This week’s fatal shootings of Alton Sterling and Philando Castile by police officers are deeply disturbing examples of the disproportionate, unacceptable levels of gun violence the African-American community is subject to in America today. Deadly force should never be a first resort, especially by those sworn to protect our citizens.

Gun violence is a complex problem that manifests itself in nearly every area of American life. We experience mass shootings, domestic violence shootings, accidental shootings, suicidal shootings, gang-related shootings, bias-driven shootings, terrorist shootings, “stand-your-ground” shootings, shootings by law enforcement… 117,000 of us are shot every year. No other industrialized nation has this problem. America—all of us—must do more, right now, to address the deadly role guns play in our society, especially for African-American men, who make up only 6% of the population but account for 51% of all homicide victims. It just isn’t right.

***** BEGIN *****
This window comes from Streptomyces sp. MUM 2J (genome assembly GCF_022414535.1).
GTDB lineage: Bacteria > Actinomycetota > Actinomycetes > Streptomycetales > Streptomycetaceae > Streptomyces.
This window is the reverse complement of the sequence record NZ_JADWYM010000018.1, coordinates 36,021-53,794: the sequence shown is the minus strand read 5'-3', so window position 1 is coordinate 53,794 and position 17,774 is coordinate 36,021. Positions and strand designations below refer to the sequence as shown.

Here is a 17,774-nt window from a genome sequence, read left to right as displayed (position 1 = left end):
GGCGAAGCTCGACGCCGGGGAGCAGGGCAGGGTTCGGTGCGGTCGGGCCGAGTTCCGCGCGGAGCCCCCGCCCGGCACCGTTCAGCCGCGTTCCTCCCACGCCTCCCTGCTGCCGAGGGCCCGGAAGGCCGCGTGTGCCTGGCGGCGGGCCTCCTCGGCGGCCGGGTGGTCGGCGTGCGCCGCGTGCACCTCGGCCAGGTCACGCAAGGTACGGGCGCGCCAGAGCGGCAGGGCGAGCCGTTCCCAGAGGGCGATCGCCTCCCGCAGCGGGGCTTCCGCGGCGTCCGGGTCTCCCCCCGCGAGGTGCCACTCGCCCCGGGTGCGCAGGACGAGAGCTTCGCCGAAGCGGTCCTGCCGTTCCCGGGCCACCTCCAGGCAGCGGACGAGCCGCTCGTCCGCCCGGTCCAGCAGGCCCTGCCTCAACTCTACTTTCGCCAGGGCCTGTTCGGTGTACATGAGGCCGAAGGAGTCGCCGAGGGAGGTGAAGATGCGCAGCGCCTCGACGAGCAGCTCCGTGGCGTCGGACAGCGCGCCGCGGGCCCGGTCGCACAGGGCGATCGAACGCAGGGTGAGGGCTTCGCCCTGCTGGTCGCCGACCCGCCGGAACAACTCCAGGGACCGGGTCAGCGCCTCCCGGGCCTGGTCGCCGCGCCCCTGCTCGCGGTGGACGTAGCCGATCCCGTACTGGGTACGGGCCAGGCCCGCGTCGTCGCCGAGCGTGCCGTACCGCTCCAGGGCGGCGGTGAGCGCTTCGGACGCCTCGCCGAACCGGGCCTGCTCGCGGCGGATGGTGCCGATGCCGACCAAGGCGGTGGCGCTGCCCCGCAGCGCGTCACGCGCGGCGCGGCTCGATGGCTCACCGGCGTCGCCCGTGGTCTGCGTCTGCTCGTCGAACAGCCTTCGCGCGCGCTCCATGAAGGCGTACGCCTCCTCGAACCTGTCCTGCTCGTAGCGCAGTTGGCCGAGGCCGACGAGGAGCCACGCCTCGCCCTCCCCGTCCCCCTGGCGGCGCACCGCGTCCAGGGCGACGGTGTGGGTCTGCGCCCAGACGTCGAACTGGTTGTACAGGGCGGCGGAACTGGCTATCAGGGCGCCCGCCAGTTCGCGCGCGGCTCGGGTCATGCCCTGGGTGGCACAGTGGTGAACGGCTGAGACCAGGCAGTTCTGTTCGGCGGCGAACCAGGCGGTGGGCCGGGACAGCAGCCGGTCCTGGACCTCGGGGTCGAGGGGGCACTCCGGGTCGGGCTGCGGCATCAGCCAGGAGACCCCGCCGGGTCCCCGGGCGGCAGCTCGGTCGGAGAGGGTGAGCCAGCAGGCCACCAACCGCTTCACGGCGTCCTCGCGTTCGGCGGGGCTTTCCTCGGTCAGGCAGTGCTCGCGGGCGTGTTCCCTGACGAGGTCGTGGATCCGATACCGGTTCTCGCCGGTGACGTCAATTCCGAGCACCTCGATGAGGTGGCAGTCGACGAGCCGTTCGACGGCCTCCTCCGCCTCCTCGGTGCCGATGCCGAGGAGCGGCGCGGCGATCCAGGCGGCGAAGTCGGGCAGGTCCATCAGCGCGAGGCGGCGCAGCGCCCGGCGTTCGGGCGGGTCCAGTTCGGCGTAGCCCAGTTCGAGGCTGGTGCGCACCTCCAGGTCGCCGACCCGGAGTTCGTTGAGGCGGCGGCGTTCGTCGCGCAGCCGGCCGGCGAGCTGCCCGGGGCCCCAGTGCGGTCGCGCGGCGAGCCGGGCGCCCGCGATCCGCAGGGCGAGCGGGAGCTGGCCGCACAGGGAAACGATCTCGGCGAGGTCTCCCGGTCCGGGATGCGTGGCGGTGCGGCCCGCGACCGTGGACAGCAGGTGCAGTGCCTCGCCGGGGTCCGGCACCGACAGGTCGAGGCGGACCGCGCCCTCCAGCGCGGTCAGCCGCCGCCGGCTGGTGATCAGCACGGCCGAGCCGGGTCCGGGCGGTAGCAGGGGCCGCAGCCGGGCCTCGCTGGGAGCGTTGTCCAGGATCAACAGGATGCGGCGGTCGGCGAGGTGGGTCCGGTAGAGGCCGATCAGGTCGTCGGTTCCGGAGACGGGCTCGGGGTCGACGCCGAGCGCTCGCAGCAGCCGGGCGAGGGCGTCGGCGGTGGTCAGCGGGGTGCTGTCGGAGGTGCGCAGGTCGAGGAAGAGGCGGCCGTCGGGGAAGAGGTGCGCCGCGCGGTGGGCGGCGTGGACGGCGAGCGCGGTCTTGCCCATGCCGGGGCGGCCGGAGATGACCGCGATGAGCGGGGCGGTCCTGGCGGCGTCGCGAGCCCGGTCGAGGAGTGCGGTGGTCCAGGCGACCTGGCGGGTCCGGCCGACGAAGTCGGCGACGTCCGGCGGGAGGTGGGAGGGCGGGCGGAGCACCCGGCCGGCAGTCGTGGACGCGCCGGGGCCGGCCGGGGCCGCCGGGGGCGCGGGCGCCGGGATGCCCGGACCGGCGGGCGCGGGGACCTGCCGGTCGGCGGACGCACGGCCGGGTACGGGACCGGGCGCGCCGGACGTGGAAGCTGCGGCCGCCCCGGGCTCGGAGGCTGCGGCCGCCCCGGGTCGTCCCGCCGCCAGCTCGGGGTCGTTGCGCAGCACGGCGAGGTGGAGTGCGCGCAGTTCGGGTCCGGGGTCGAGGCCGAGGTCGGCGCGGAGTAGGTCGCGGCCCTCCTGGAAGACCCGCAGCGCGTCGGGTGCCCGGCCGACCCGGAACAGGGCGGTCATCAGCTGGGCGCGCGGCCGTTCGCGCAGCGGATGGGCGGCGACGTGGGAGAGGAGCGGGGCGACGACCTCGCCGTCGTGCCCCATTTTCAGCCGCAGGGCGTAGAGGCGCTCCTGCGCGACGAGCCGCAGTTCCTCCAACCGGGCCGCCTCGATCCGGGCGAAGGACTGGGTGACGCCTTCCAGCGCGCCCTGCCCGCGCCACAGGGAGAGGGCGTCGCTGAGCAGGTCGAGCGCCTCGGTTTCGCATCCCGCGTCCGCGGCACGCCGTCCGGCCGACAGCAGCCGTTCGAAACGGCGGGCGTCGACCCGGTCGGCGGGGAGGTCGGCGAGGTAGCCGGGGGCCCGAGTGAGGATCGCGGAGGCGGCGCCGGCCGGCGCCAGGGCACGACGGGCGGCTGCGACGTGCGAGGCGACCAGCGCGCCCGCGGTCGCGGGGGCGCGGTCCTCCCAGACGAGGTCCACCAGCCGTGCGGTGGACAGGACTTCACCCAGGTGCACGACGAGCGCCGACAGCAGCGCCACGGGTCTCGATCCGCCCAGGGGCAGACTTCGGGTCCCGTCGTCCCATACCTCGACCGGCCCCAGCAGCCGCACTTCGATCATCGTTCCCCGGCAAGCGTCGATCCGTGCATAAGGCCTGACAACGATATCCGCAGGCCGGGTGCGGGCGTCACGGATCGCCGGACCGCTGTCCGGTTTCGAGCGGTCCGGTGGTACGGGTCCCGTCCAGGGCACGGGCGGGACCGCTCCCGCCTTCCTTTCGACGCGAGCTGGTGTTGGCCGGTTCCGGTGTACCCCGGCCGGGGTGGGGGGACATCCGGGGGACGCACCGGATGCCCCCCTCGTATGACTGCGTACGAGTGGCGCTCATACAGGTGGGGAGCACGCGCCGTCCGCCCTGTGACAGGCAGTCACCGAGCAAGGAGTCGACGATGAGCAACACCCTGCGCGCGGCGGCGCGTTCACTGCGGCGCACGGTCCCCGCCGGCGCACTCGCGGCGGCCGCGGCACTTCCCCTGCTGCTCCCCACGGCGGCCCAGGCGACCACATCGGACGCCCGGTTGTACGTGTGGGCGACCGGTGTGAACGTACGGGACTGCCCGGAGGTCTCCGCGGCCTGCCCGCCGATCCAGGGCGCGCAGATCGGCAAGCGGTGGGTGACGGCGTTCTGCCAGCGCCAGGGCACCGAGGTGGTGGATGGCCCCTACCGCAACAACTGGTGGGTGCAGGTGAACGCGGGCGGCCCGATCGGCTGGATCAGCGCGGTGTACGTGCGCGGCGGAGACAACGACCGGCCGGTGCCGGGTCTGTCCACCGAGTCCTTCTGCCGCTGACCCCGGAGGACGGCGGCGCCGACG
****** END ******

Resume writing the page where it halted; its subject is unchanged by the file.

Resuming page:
Here at the Law Center, we recognize that law enforcement is a key ally in fostering public safety and supporting the smart gun laws and community intervention programs our staff and members tirelessly advocate for. We also understand that with the proliferation of so many guns on our streets, being a police officer is a dangerous job. Yet it’s clear that systemic reforms are needed in order to ensure that deadly force is only ever used as an absolute last resort.

To help the public get a grasp on the scope of the problem, the Washington Post maintains a comprehensive database of fatal police shootings. 509 so far this year. We need to be better than this.

Explore “Fatal Force,” the Washington Post‘s Fatal Police Shootings Database.